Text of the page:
Biodiversity is by no means a new topic of discussion. As such, there are many useful policies that exist today. We tried to base our policy proposals on relevant existing and efficient policies in order to build upon and learn from the successes and failures of past generations.
Some policies, like the Precautionary Principle and the Polluter Pays Principle, are well known. Both of these originated at the Rio conference of 1992 (Rio Declaration, 1992). The first principle states that "where there are threats of serious or irreversible damage, the lack of full scientific certainty shall not be used as a reason for postponing cost-effective measures to prevent environmental degradation" (Rio Declaration, 1992). This is particularly relevant to the topic of biodiversity because of the difficulty and expense of assessing the impact of any given entity. The second principle says that "the polluter should, in principle, bear the cost of pollution, with due regard to public interest and without distorting international trade and investment" (Rio Declaration, 1992). While the first principle is very controversial, the second has proved to be efficient as economic disincentives that work well in today's corporate world. Forcing companies to pay money for damaging ecosystems is one of the best ways to make companies care about the effects of their actions. For instance, BP had to pay about 20 billion USD (BBC News, 2010) after the infamous Deepwater Horizon oil spill in 2010.
Some other policies have potential, but it is not yet clear how efficient they are. The Intergovernmental Platform on Biodiversity and Ecosystem Services is one example of this. It is attempting to build an interface between the scientific community and policy makers that aims to "build capacity for and strengthen the use of science in policy making" (Intergovernmental Platform on Biodiversity and Ecosystem Services, 2011). However, it is not clear how successful the policy has been as it was created only 3 years ago. Because of its relative youth, the policy has not had time to have a real impact on policy makers, especially considering the lack of effective communication in the political sphere.
Another such policy is the "debt-for nature" swap carried out this past year between the United States and Indonesia in order to help the tropical forests of Borneo. Instead of using its small amount of resources to pay back its debt to the United States, the Indonesian government will spend that money on "improving local land use techniques." This will save the habitat of a large number of endangered species from destruction (International Center for Trade and Sustainable Development, 2011). Since this policy is so recent, it is still unclear how efficient it will be. But, the initiative is a step in the right direction since it addresses both the developing countries' concerns that they have to pay for the mistakes of developed countries and the developed countries' fear of having to support the entire cost of preserving biodiversity.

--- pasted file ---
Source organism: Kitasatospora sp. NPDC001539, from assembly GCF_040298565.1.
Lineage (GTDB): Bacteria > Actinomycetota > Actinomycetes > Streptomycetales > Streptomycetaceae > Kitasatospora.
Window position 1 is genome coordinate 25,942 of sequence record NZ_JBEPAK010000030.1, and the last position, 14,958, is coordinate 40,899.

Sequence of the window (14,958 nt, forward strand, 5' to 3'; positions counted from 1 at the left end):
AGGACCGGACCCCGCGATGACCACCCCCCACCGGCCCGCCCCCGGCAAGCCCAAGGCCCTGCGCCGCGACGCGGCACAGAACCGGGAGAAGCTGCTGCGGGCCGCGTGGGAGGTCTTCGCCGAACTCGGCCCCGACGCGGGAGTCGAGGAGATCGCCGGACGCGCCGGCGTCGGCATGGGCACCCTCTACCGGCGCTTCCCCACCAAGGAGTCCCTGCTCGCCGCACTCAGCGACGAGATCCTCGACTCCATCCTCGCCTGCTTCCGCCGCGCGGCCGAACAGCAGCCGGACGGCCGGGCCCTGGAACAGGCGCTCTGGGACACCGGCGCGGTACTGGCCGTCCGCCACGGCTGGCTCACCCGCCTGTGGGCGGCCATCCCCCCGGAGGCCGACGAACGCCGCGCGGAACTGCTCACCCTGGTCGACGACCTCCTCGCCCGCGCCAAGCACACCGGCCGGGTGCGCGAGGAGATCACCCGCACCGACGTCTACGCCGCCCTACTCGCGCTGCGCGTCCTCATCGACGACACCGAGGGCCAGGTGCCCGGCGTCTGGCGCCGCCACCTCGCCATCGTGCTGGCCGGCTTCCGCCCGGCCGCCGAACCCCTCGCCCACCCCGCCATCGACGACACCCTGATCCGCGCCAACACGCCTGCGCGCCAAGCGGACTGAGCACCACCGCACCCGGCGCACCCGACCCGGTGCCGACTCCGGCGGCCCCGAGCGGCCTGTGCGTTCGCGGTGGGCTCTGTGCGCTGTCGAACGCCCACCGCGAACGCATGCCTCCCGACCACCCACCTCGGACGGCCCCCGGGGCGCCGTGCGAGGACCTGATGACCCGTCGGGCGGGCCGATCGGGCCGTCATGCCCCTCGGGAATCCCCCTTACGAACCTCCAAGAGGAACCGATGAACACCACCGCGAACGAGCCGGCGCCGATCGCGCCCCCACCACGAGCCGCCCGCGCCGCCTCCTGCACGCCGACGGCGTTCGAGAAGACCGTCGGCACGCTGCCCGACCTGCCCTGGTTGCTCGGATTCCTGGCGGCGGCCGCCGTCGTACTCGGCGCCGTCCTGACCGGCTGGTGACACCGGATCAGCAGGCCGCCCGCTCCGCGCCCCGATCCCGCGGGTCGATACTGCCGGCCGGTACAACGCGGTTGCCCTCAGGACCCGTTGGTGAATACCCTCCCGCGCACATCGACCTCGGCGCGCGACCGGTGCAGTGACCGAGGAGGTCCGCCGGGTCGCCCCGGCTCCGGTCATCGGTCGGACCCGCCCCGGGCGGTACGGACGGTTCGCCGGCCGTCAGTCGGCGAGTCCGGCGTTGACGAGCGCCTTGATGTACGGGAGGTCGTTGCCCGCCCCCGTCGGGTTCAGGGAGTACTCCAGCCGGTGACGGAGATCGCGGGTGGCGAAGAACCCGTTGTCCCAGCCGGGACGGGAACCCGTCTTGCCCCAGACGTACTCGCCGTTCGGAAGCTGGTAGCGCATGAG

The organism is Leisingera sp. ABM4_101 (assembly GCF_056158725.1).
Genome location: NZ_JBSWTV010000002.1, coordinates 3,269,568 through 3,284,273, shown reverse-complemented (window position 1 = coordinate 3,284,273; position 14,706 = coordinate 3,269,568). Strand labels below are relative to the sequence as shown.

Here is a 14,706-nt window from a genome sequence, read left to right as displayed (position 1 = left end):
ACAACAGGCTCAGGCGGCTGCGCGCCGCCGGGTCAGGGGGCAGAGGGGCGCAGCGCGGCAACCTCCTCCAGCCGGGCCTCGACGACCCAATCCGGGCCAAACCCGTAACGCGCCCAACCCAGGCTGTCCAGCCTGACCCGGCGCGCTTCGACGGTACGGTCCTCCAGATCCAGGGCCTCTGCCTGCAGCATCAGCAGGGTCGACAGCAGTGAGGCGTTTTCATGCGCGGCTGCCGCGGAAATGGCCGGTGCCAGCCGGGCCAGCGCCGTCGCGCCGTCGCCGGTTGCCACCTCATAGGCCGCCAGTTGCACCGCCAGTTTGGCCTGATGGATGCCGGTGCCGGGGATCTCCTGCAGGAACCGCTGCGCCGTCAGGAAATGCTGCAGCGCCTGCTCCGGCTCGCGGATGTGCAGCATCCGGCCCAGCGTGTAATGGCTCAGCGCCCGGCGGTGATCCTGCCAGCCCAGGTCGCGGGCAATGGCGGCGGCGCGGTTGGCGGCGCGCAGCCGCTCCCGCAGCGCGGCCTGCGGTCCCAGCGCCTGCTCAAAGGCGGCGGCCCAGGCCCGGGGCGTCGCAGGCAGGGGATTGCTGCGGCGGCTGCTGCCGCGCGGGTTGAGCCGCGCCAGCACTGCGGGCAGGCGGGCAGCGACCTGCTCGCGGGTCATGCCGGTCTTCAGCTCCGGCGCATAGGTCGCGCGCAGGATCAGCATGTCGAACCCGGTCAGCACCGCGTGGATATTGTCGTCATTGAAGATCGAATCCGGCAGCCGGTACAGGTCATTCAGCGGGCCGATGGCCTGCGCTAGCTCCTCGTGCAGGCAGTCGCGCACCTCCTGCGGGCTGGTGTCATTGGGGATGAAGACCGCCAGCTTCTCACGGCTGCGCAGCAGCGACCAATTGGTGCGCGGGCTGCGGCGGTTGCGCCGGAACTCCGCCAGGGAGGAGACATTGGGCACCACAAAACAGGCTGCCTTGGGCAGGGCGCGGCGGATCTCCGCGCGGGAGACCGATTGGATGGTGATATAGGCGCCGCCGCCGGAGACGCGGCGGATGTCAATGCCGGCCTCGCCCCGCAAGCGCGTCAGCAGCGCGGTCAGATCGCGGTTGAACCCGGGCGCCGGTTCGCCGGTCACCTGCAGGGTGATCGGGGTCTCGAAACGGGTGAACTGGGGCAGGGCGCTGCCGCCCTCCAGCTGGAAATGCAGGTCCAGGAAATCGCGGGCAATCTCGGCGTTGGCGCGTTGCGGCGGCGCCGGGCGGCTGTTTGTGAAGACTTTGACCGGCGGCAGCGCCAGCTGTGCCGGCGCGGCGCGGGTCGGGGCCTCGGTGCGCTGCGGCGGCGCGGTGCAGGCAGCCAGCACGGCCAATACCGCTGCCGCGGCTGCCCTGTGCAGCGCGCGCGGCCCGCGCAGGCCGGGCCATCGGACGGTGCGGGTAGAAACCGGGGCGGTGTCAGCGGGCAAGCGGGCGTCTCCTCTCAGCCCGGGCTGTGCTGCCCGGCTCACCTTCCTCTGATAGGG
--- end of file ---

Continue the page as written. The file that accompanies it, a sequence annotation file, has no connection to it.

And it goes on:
Below are some policies that seem to be particularly efficient that we tried to integrate with our own policies.
This policy aims to connect different areas of land that hold large reserves of biodiversity, or hotspots, especially if the areas are small. This should enable wildlife to move freely and safely. This is implemented by preserving core areas, which are usually also protected by buffer zones, and connecting them to other core areas through corridors (Econet Action Fund, n.d.).
This policy is efficient because it alleviates the negative impacts of fragmentation while still protecting important areas and preserving valuable ecosystems. Negative impacts of fragmentation come from the inefficiency of small hotspots as compared to bigger ones. Fragmentation can also negatively affect biodiversity through edge effects. Fragmentation creates more boundaries, and these boundaries are more affected by pollution and pests than the inner parts of protected areas.
This European directive has been around for over 30 years. This demonstrates both that the European Union has long been concerned with the well being of its birds and that it considers the "shared heritage of the Member States." While the Birds Directive bans any activity that directly and deliberately threatens birds, it allows hunting within a given sustainable framework. It also recognizes that "habitat loss and degradation are the most serious threats to the conservation of wild birds" (European Commission, 2011).
An independent study condemned the lack of set targets in the directive itself, but concluded that the Birds Directive has brought demonstrable benefits to bird populations in the European Union (Donald, 2007). Therefore, we decided to implement similar policies in our solution.
Some countries, like Australia, have strict border control policies. They prevent the entrance of any organic material, including soil from shoes and freshwater residues on bathing suits, in order to maintain balance within their ecosystems and to prevent contamination by unwanted pests (Australian Government, 2011). We suggest that this be implemented on a worldwide scale.